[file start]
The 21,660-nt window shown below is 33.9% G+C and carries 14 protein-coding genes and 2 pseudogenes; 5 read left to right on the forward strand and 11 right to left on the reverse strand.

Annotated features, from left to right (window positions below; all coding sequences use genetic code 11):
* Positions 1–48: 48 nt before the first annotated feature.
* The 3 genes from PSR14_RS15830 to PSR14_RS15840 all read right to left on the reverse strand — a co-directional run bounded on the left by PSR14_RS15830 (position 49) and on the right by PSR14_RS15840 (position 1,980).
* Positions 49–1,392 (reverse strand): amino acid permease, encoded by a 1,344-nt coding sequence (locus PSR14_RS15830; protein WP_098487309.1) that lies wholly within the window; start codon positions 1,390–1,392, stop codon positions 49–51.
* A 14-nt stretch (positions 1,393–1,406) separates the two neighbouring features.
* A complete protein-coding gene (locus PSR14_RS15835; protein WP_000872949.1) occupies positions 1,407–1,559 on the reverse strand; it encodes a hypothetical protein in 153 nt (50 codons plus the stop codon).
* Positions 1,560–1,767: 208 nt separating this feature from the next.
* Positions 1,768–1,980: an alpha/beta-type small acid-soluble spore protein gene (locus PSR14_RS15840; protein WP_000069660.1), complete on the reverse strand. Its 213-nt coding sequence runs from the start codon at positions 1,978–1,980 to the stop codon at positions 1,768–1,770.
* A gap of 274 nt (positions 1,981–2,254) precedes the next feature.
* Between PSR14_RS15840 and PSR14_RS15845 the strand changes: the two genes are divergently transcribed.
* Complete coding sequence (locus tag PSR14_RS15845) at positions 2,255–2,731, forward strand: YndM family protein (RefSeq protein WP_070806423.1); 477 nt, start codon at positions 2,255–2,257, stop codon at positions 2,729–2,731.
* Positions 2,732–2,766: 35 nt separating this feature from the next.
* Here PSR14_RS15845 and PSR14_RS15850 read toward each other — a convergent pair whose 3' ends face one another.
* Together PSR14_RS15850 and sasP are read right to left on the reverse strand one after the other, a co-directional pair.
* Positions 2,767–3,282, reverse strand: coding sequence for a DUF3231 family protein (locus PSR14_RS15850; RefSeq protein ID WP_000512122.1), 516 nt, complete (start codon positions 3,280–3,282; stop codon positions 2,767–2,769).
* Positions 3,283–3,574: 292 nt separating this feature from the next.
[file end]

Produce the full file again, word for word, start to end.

The 21,660-nt window shown below is 33.9% G+C and carries 14 protein-coding genes and 2 pseudogenes; 5 read left to right on the forward strand and 11 right to left on the reverse strand.

Annotated features, from left to right (window positions below; all coding sequences use genetic code 11):
* Positions 1–48: 48 nt before the first annotated feature.
* The 3 genes from PSR14_RS15830 to PSR14_RS15840 all read right to left on the reverse strand — a co-directional run bounded on the left by PSR14_RS15830 (position 49) and on the right by PSR14_RS15840 (position 1,980).
* Positions 49–1,392 (reverse strand): amino acid permease, encoded by a 1,344-nt coding sequence (locus PSR14_RS15830; protein WP_098487309.1) that lies wholly within the window; start codon positions 1,390–1,392, stop codon positions 49–51.
* A 14-nt stretch (positions 1,393–1,406) separates the two neighbouring features.
* A complete protein-coding gene (locus PSR14_RS15835; protein WP_000872949.1) occupies positions 1,407–1,559 on the reverse strand; it encodes a hypothetical protein in 153 nt (50 codons plus the stop codon).
* Positions 1,560–1,767: 208 nt separating this feature from the next.
* Positions 1,768–1,980: an alpha/beta-type small acid-soluble spore protein gene (locus PSR14_RS15840; protein WP_000069660.1), complete on the reverse strand. Its 213-nt coding sequence runs from the start codon at positions 1,978–1,980 to the stop codon at positions 1,768–1,770.
* A gap of 274 nt (positions 1,981–2,254) precedes the next feature.
* Between PSR14_RS15840 and PSR14_RS15845 the strand changes: the two genes are divergently transcribed.
* Complete coding sequence (locus tag PSR14_RS15845) at positions 2,255–2,731, forward strand: YndM family protein (RefSeq protein WP_070806423.1); 477 nt, start codon at positions 2,255–2,257, stop codon at positions 2,729–2,731.
* Positions 2,732–2,766: 35 nt separating this feature from the next.
* Here PSR14_RS15845 and PSR14_RS15850 read toward each other — a convergent pair whose 3' ends face one another.
* Together PSR14_RS15850 and sasP are read right to left on the reverse strand one after the other, a co-directional pair.
* Positions 2,767–3,282, reverse strand: coding sequence for a DUF3231 family protein (locus PSR14_RS15850; RefSeq protein ID WP_000512122.1), 516 nt, complete (start codon positions 3,280–3,282; stop codon positions 2,767–2,769).
* Positions 3,283–3,574: 292 nt separating this feature from the next.